book. Click on the picture below to go to its Amazon page.
No more clutter is highly recommended by Predictions magazine May 2005.
"It is a great insight into the way a decluttered mind works
and for those like me who struggle with wasting time looking for things
this is a godsend"
Website of the month.
I know that many of you will be revamping your homes now the better weather
is here. Visit www.hintsandthings.co.uk
for lots of great ideas on every room in your home. Check out my my article
on creating a relaxing clutter-free home here.
June Jackson who runs the site does a great monthly newsletter too.
Let go of
that exercise equipment you never use. You know it makes sense! Check
it out here
Thanks to Bev for her suggestions. She wins a copy of "No More Clutter".
"Hi. I want to recommend 2 places for getting rid of things. The
first is the freecycle list - www.freecycle.org
- you join it and can use it to give things away and people come and take
them! If you want to sell stuff then far easier than ebay is www.gumtree.com.
They also have a freebies section to put things that you no longer need.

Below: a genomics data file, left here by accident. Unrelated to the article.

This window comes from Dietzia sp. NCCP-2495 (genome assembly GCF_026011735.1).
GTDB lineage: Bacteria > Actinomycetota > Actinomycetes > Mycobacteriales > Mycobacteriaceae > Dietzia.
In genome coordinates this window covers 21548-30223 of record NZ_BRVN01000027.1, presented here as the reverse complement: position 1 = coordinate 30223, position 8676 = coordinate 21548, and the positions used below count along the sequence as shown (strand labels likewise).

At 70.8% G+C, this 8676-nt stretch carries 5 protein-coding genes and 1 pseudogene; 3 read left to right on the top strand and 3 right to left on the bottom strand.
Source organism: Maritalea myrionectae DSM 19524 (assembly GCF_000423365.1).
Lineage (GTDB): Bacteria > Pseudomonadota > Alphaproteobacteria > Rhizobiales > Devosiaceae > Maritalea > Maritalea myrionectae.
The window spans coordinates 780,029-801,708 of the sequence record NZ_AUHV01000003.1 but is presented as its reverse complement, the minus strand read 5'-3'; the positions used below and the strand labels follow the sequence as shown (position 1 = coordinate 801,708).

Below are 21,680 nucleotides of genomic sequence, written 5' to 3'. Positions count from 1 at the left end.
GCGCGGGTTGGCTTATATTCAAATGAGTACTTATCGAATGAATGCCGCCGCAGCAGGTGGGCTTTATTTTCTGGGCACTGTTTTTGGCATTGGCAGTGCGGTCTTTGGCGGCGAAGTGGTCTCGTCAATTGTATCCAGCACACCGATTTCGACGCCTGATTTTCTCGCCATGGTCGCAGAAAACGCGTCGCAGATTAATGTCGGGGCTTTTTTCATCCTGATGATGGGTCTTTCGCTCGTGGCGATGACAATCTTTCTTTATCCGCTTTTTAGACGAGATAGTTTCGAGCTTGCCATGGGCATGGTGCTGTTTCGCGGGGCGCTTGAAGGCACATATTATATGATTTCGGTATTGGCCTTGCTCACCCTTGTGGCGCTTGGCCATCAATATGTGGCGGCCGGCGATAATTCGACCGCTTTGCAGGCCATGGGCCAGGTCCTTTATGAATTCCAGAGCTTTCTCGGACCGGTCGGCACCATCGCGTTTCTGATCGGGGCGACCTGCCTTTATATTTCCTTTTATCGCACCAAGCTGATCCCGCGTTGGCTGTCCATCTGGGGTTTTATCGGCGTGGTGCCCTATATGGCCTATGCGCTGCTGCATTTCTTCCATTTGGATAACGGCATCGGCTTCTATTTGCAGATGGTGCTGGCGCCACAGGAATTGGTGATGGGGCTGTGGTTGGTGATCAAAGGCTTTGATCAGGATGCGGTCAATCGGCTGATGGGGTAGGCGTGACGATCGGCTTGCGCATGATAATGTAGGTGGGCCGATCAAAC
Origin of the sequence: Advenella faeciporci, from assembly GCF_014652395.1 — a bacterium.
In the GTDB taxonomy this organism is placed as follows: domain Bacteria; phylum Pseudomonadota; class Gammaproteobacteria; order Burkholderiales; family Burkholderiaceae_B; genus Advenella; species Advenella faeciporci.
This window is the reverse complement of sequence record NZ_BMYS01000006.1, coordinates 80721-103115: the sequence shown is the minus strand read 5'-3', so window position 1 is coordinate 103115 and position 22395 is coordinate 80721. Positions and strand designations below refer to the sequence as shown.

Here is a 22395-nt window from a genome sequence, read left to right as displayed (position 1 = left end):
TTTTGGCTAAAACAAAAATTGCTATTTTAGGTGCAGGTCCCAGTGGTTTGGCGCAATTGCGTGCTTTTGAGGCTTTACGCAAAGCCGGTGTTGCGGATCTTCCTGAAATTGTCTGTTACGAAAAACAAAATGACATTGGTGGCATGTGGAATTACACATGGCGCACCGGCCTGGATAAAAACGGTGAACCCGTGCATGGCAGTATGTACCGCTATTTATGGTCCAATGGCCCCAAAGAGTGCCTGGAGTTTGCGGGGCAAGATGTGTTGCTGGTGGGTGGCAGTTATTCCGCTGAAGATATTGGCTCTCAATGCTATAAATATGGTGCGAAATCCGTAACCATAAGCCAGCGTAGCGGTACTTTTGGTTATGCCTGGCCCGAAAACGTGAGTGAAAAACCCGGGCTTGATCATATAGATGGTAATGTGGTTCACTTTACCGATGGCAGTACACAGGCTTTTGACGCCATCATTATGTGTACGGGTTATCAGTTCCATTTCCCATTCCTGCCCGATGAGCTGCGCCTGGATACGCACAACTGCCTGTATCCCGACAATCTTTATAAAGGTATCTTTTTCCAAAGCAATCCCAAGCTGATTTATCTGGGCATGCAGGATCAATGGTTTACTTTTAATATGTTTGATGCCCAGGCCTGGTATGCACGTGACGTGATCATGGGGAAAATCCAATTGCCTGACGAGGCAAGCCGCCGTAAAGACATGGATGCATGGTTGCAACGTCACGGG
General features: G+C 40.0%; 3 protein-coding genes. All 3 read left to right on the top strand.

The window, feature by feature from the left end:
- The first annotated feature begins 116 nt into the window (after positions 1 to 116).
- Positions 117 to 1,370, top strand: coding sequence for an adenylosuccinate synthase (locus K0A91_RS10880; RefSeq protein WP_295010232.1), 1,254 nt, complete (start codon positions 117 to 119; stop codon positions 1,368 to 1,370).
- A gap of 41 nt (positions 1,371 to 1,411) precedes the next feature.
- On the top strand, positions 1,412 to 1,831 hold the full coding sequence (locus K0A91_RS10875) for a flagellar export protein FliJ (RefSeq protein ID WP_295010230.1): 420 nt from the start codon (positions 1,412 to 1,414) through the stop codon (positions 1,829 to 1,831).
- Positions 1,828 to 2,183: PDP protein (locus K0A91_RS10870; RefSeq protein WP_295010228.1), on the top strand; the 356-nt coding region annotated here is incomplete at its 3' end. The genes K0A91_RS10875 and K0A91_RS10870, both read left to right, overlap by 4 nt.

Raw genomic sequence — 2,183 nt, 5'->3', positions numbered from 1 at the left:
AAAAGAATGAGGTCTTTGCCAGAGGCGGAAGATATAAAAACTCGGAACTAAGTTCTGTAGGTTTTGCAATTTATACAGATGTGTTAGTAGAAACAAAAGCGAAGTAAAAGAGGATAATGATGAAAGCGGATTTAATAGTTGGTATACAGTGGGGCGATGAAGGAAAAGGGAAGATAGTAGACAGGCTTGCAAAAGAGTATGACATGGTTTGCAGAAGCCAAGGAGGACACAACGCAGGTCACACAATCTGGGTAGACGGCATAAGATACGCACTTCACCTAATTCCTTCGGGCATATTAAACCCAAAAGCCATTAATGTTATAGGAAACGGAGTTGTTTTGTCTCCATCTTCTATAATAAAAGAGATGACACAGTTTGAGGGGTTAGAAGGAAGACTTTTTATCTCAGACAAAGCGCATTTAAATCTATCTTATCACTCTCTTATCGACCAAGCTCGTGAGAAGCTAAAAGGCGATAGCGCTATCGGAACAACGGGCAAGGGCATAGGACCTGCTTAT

I got rid of a sackful of keys from a dead piano, some fire extinguisher
cartridges, some books and some wood that I had saved intending to make
something out of. The only catch is that you have to stop yourself reading
the offereds and hoarding more things! Both freecycle and gumtree are
organised by city or area so you dont have to post things like you do
on ebay, because people are generally willing to come and collect!
No Clutter Clinic this month but it will be back next month so
do keep your questions coming to firstname.lastname@example.org.
Correction. Apologies to Toni Koppel who specialises in selling
furniture on ebay (London) I gave the wrong email address - it should
Sue Kay works with a wide range of clients to organise home offices, small
businesses, declutter before a house move, prepare your spare room for
a new baby and organise your wardrobe ready for the new season. If you're
selling your home, she can help you present it clutter-free for the market
to achieve a quick and profitable sale. For practical sympathetic help
call Sue on 07974 076 675 or 020 8444 5149 or check out the website at